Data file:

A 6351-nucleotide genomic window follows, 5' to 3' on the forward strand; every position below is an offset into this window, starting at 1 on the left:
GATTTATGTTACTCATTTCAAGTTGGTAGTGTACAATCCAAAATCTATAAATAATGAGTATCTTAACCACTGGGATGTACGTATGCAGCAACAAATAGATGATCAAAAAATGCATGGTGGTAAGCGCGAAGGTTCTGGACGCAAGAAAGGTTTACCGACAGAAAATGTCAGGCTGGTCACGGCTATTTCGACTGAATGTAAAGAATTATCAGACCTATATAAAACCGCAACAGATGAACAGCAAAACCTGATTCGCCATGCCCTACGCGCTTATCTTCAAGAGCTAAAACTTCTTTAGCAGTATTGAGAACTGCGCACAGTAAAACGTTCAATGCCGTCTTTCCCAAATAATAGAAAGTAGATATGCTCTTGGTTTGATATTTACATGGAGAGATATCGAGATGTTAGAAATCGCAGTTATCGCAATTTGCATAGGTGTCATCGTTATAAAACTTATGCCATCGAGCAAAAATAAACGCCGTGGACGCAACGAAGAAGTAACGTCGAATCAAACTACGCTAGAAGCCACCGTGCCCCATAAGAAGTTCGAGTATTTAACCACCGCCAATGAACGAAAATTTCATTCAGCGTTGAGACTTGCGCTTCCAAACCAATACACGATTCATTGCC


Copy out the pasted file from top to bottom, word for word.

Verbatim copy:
A 6351-nucleotide genomic window follows, 5' to 3' on the forward strand; every position below is an offset into this window, starting at 1 on the left:
GATTTATGTTACTCATTTCAAGTTGGTAGTGTACAATCCAAAATCTATAAATAATGAGTATCTTAACCACTGGGATGTACGTATGCAGCAACAAATAGATGATCAAAAAATGCATGGTGGTAAGCGCGAAGGTTCTGGACGCAAGAAAGGTTTACCGACAGAAAATGTCAGGCTGGTCACGGCTATTTCGACTGAATGTAAAGAATTATCAGACCTATATAAAACCGCAACAGATGAACAGCAAAACCTGATTCGCCATGCCCTACGCGCTTATCTTCAAGAGCTAAAACTTCTTTAGCAGTATTGAGAACTGCGCACAGTAAAACGTTCAATGCCGTCTTTCCCAAATAATAGAAAGTAGATATGCTCTTGGTTTGATATTTACATGGAGAGATATCGAGATGTTAGAAATCGCAGTTATCGCAATTTGCATAGGTGTCATCGTTATAAAACTTATGCCATCGAGCAAAAATAAACGCCGTGGACGCAACGAAGAAGTAACGTCGAATCAAACTACGCTAGAAGCCACCGTGCCCCATAAGAAGTTCGAGTATTTAACCACCGCCAATGAACGAAAATTTCATTCAGCGTTGAGACTTGCGCTTCCAAACCAATACACGATTCATTGCC